In that respect, it is sometimes better to exercise complementary groups together though rotation is often better. Free weights and machines are great for opening new metabolic pathways within the muscle. Free weights have the potential to cause greater injury as the weight is being held by skeletal and connecting tissue which has the potential to twist suddenly out of control. On the machines there is generally only one axis of movement to contend with and that helps to target specific groups. I get the impression you know this anyway so apologies for talking down to you if that's how I come across.

    I think, personally speaking, that an all-round balance is more useful in the lean months when riding is restricted. At this time of year I tend to do more aerobic than anaerobic though I try and rotate 70/30, 30/70 depending on how many people there at the gym. A great thing I discovered is the spin bikes. Boring, I know, but I get a workout on those that which'll pay big dividends when I get back to regular trail rides.
    If your bollocks ain't sore, yer ain't on yer boike!

  10. #10
    Adios, Mofo J-McKech's Avatar
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    I understand where your coming from. I just figured that wall squats are using only your body weight, while free weight squats is using added weight plus your body weight...Hell if wall squats work differently than free weight squats then im all for it. I just dont want to be doing different excerises if they are doing the same thing.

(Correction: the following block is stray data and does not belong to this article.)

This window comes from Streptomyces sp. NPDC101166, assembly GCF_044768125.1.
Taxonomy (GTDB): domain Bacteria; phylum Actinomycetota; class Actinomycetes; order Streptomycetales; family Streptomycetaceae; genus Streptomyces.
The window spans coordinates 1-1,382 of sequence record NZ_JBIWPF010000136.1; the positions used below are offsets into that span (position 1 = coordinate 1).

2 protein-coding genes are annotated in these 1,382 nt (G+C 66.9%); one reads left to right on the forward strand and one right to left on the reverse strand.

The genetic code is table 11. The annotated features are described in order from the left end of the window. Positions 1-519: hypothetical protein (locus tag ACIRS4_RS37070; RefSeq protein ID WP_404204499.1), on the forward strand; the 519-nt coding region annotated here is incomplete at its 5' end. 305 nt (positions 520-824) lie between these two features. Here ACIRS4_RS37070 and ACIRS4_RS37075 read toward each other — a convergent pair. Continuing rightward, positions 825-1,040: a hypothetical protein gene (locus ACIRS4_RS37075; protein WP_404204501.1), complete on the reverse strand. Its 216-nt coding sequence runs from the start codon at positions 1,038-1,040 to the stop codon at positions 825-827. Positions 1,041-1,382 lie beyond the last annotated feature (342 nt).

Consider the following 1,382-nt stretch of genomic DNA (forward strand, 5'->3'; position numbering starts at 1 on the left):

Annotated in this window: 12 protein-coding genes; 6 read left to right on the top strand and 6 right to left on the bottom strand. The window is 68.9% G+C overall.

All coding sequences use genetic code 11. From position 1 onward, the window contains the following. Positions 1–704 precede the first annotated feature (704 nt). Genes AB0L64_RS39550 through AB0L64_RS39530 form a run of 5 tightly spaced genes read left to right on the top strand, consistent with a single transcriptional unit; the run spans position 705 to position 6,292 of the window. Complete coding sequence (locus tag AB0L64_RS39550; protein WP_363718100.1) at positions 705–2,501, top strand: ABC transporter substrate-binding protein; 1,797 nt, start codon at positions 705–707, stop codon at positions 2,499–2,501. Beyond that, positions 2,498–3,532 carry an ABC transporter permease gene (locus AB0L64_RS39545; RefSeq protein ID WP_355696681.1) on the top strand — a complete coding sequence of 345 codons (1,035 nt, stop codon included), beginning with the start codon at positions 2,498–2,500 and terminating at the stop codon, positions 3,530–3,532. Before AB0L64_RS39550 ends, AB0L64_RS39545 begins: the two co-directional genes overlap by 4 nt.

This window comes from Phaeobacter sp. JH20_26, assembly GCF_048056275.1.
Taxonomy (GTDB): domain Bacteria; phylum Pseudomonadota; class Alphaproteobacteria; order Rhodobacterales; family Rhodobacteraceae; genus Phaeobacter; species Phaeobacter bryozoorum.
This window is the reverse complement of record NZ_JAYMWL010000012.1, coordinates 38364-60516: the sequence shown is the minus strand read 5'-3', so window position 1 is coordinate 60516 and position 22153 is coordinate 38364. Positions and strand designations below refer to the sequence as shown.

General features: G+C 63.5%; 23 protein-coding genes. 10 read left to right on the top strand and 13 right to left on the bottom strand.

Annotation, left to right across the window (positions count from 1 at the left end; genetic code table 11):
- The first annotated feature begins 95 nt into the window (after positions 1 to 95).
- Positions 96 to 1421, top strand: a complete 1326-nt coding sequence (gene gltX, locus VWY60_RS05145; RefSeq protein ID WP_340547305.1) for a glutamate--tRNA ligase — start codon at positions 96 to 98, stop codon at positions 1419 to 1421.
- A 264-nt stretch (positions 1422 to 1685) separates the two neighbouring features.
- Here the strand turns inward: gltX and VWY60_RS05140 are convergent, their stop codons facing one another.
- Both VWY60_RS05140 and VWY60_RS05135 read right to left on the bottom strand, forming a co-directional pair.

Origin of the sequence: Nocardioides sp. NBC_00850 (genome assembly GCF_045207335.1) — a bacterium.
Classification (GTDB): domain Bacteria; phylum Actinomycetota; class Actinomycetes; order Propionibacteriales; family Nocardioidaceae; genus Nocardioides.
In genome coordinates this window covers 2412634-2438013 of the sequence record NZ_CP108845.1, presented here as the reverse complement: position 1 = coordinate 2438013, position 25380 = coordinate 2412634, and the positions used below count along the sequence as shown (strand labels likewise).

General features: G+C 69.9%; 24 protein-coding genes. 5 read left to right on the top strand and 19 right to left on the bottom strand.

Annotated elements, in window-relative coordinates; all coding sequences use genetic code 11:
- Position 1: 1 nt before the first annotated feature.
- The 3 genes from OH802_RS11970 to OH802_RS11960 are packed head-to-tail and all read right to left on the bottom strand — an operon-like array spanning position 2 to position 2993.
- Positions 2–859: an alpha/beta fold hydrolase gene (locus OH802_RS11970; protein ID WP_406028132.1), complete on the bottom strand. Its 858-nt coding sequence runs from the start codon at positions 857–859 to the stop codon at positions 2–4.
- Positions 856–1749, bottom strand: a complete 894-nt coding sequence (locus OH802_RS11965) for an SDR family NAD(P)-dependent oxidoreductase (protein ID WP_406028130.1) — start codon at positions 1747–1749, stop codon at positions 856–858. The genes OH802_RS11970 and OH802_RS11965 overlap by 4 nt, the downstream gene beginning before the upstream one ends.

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  11. #11
    Email for new group DnvrFox's Avatar
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    Quote Originally Posted by HammerTheHill
    I understand where your coming from. I just figured that wall squats are using only your body weight, while free weight squats is using added weight plus your body weight...Hell if wall squats work differently than free weight squats then im all for it. I just dont want to be doing different excerises if they are doing the same thing.
    To me, wall squats feel quite different from squats using free weights. It is the friction on the back from the wall that really adds the oomph, and they particularly seem to hit the "upper part" (if there is such a thing) of my quads.

    I was much sorer the first time I did the wall squats as compared to regular squats, even though I had been doing regular squats also.
    Gone - email me at dnvrfox@aol.com for new group of old 50+ folks